Singh AD, Kalyani P, Topham A. Estimating the risk of malignant transformation of a choroidal nevus. Ophthalmology. 2005;112(10):1784-9

Sumich P, Mitchell P, Wang JJ. Choroidal nevi in a white population: the Blue Mountains Eye Study. Arch Ophthalmol. 1998;116(5):645-50

Further information

http://www.oculonco.com/
http://www.ocularmelanomaonline.org

Lay summary

A Choroidal Naevus (similar to a mole on the skin) occurs inside the eye in the choroid, which is the layer of nourishing and supportive tissue between the retina (the part of the eye that receives light and sends images to the brain) and the sclera (the ‘white’ of the eye). Choroidal naevus cannot be seen from the outside and usually causes no symptoms, so that people who do not have professional eye tests may never know that they have this condition. Very rarely, a choroidal naevus transforms into a malignant melanoma. Certain features identify naevi with a high risk of transformation.

Choroidal naevus can be confused with a condition called Congenital Hypertrophy of the Retinal Pigment Epithelium (CHRPE), a harmless blemish, present from birth in some people.

A large choroidal naevus can be confused with Choroidal Malignant Melanoma, which threatens sight and requires urgent review by an ophthalmologist. Treatment of choroidal melanoma is aimed at preventing spread of the tumour to other parts of the body, if possible conserving the eye with useful vision. The ophthalmologist has several different treatment techniques available. Genetic testing of removed tumour material can show whether or not metastasis (spreading of the tumour to other parts of the body) is likely.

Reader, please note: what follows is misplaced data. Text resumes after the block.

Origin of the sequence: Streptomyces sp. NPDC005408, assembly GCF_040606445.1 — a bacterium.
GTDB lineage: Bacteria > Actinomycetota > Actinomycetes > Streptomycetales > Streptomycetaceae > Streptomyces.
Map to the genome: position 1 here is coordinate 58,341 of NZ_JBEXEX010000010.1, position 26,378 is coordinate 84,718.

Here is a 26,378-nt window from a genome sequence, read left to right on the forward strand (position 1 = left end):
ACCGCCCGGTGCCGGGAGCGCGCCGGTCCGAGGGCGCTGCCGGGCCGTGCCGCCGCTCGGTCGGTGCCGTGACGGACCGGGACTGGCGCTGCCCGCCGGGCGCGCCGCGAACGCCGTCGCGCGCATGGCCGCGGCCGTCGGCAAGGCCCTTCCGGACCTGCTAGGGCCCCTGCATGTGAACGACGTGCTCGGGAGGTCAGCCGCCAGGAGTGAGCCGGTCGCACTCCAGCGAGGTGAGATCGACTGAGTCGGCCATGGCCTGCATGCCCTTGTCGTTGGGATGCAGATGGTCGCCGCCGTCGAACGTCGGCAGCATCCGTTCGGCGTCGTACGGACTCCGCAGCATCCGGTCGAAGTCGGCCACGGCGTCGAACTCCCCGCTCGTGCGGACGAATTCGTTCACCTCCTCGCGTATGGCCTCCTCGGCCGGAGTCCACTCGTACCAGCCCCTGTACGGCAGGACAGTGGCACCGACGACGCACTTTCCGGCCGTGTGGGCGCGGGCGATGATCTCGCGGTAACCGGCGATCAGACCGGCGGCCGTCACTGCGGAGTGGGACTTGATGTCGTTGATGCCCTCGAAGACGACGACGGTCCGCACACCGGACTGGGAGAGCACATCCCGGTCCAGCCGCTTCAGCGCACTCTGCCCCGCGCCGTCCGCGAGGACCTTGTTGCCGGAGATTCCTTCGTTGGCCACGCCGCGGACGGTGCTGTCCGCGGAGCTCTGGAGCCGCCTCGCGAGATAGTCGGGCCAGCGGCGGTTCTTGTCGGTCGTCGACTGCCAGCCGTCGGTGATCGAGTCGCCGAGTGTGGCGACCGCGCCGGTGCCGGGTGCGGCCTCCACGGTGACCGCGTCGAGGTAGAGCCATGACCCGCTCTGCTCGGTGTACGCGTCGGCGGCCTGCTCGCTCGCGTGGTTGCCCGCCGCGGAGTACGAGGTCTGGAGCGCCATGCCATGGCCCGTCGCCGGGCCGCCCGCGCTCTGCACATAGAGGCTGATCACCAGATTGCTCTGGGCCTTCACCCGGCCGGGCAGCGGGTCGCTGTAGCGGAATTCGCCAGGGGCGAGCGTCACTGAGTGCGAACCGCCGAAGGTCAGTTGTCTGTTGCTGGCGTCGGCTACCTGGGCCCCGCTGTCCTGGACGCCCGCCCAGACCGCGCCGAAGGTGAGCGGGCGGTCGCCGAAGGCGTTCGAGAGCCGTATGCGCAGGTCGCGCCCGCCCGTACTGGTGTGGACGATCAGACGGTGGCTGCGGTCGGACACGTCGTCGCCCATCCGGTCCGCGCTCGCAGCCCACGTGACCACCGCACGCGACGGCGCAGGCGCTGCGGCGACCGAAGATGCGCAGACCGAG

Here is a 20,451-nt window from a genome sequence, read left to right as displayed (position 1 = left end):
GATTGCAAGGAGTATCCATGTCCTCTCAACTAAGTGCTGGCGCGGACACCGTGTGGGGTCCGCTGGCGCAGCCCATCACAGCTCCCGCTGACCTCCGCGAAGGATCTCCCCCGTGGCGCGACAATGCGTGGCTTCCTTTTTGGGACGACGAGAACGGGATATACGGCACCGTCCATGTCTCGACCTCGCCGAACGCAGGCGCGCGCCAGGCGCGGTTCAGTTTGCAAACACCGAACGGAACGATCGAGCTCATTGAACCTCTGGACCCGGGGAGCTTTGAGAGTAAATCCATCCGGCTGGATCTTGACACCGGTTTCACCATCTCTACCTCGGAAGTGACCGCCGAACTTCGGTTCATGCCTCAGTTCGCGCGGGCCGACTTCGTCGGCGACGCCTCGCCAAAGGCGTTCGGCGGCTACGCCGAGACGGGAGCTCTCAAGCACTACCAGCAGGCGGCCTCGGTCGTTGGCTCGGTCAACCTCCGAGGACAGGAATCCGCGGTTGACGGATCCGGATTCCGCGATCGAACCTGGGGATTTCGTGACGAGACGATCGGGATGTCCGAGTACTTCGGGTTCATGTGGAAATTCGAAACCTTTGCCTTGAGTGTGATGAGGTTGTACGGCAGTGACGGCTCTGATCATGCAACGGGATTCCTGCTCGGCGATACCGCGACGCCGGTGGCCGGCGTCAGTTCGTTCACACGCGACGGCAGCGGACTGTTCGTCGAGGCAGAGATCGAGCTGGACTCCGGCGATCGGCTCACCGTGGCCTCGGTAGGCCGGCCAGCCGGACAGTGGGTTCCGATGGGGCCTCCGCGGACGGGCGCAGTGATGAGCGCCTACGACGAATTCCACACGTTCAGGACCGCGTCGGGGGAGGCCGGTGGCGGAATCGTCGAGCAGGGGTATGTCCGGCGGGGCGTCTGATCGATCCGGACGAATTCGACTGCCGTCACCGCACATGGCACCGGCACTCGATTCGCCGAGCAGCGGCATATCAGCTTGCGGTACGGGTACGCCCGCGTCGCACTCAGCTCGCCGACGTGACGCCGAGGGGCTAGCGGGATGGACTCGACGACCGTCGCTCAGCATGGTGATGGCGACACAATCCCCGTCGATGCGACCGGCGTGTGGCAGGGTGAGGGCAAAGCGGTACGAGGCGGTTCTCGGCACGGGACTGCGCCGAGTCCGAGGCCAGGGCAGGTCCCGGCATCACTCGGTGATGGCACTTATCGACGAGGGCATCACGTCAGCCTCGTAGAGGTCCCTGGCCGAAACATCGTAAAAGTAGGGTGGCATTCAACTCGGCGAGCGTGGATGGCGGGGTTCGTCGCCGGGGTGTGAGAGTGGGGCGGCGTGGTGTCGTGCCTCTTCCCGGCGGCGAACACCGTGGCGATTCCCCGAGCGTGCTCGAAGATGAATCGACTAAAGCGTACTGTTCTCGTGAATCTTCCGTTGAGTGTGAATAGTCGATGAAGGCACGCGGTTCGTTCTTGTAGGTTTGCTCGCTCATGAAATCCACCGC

The optometrist who diagnoses a high-risk choroidal naevus or a choroidal melanoma is advised to refer the patient to the ophthalmologist urgently (within one week). Other cases can be monitored by the optometrist; however, such monitoring requires sequential photography to detect or exclude tumour growth, and a method for identifying patients who have missed their follow-up appointment and who need to be encouraged to undergo regular eye examination.

Pigmented fundus lesions
Version 1
Date of search 20.07.16 
Date of revision 22.06.17
Date of publication 17.10.17
Date for review 19.07.18
© College of Optometrists